darter or anhinga ănhĭng´gə [key], common name for a very slender, black water bird very closely related to the cormorant. It frequents the wooded borders of freshwater lakes, rivers, and swamps in tropical and warm temperate regions—in America, from the SE United States to Cuba and Argentina; in Africa, S of the Sahara desert; in Asia, in the southern regions; and also in Australia and New Guinea. Darters ( Anhinga anhinga ) eat fish, crustaceans, reptiles, and insects, attacking their prey with rapierlike thrusts of their sharp beaks, whence the name darter. Another common name, snake-bird, describes the darter's habit of swimming with its body submerged and only the snakelike head and long, curved neck exposed. In the S United States darters are called water turkeys, for no apparent reason. They nest in small colonies with ibises and herons, building bulky nests lined with leaves. The helpless young are fed by regurgitation. Darters are strong fliers and migrate annually. They are classified in the phylum Chordata , subphylum Vertebrata, class Aves, order Pelecaniformes, family Anhingidae.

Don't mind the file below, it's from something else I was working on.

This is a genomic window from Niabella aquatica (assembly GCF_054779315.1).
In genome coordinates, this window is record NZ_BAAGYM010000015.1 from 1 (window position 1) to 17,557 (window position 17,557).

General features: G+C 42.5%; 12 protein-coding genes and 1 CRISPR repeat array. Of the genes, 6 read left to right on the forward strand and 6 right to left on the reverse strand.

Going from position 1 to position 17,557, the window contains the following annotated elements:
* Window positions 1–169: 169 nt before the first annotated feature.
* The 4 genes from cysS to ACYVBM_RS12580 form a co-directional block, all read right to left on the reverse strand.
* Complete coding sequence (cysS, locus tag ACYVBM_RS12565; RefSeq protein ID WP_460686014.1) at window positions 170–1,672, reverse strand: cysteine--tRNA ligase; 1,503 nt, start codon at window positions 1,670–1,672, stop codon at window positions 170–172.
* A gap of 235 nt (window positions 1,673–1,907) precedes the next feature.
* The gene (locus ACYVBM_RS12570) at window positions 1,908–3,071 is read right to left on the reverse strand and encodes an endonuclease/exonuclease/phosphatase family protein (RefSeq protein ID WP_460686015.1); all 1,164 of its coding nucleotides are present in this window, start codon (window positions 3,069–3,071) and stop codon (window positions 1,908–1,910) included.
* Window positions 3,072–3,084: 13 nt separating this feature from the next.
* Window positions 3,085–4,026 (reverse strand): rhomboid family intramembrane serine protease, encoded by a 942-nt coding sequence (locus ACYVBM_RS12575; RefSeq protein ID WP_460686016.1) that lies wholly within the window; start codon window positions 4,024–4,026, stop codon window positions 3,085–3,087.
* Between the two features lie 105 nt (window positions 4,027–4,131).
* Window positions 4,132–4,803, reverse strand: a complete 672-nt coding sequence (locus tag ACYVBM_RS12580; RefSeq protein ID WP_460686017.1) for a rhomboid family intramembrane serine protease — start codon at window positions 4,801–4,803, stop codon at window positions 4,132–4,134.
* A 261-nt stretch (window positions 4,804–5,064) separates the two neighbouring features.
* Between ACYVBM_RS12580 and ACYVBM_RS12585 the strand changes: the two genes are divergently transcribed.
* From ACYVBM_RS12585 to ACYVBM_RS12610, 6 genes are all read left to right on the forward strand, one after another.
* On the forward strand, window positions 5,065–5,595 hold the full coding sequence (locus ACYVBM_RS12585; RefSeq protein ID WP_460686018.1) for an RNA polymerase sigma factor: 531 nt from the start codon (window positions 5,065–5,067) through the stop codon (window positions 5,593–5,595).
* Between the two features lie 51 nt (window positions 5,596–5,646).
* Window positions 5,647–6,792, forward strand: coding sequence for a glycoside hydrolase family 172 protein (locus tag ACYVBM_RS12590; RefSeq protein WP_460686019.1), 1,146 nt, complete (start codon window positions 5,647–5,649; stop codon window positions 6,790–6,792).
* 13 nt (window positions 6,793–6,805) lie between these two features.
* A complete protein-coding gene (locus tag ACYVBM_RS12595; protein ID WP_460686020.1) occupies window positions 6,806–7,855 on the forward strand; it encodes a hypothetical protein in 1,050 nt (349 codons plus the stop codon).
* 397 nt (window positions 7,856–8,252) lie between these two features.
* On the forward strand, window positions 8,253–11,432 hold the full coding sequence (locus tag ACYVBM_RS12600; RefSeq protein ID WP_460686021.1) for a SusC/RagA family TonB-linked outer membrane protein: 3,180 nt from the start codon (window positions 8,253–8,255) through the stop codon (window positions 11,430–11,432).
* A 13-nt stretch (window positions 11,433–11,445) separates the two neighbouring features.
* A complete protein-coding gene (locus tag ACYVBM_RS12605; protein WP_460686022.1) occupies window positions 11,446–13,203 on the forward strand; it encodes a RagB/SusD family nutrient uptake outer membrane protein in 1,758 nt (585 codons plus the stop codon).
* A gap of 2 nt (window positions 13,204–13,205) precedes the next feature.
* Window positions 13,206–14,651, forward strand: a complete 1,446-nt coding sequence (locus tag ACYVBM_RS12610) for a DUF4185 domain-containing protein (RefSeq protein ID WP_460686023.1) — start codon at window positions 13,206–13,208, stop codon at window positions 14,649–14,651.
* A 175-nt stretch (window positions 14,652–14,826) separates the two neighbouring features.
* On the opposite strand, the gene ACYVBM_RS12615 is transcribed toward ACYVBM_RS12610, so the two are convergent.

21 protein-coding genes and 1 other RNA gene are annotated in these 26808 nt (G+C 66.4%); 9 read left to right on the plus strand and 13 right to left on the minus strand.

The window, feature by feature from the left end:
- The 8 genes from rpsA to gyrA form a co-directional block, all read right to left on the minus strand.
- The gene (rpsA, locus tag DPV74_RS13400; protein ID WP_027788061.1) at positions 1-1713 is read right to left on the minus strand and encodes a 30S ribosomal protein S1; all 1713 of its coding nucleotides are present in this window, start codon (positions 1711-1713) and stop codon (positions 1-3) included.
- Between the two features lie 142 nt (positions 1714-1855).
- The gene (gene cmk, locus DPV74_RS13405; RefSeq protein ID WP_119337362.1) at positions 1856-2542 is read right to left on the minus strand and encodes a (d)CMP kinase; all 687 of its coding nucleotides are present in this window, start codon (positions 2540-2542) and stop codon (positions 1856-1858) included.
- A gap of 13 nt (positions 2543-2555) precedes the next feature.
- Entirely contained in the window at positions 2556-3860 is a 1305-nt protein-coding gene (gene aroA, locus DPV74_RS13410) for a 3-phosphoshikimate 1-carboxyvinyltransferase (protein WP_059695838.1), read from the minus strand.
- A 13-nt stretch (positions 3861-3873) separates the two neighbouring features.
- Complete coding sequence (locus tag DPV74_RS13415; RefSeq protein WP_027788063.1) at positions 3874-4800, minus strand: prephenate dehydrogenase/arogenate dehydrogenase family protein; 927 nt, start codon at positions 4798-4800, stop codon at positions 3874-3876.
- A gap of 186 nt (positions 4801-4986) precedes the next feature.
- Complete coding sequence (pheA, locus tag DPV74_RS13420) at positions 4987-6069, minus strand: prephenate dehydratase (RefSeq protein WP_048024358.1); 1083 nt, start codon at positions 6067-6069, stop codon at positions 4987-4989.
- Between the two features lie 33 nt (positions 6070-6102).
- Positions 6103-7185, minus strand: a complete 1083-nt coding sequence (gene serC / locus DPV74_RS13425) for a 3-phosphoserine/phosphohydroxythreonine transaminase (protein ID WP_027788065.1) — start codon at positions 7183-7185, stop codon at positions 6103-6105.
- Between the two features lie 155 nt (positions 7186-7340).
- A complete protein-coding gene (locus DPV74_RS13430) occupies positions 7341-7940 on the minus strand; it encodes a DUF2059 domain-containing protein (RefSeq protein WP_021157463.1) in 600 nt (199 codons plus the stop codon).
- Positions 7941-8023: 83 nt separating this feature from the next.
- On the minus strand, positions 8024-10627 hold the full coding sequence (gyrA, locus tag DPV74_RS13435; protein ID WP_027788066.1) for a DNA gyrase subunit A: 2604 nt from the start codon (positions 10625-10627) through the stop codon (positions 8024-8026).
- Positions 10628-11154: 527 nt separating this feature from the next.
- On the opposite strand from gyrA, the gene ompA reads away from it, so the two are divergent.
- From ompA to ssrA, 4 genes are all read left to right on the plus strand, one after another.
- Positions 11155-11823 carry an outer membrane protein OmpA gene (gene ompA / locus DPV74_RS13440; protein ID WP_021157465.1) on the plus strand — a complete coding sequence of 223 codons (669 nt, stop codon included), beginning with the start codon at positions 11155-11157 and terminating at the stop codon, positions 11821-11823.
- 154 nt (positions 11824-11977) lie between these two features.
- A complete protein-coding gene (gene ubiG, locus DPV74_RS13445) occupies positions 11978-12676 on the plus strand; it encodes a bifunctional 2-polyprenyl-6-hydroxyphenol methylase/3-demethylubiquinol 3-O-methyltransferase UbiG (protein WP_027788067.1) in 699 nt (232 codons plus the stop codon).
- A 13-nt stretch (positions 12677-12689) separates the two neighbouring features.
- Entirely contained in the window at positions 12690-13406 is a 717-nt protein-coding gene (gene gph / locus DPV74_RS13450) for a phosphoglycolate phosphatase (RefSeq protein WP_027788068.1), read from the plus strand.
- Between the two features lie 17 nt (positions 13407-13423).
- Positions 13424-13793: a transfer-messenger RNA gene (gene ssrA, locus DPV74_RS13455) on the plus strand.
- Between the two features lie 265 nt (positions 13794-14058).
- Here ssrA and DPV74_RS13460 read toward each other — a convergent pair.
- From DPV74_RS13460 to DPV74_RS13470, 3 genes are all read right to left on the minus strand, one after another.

The Columbia Electronic Encyclopedia, 6th ed. Copyright © 2012, Columbia University Press. All rights reserved.
See more Encyclopedia articles on: Vertebrate Zoology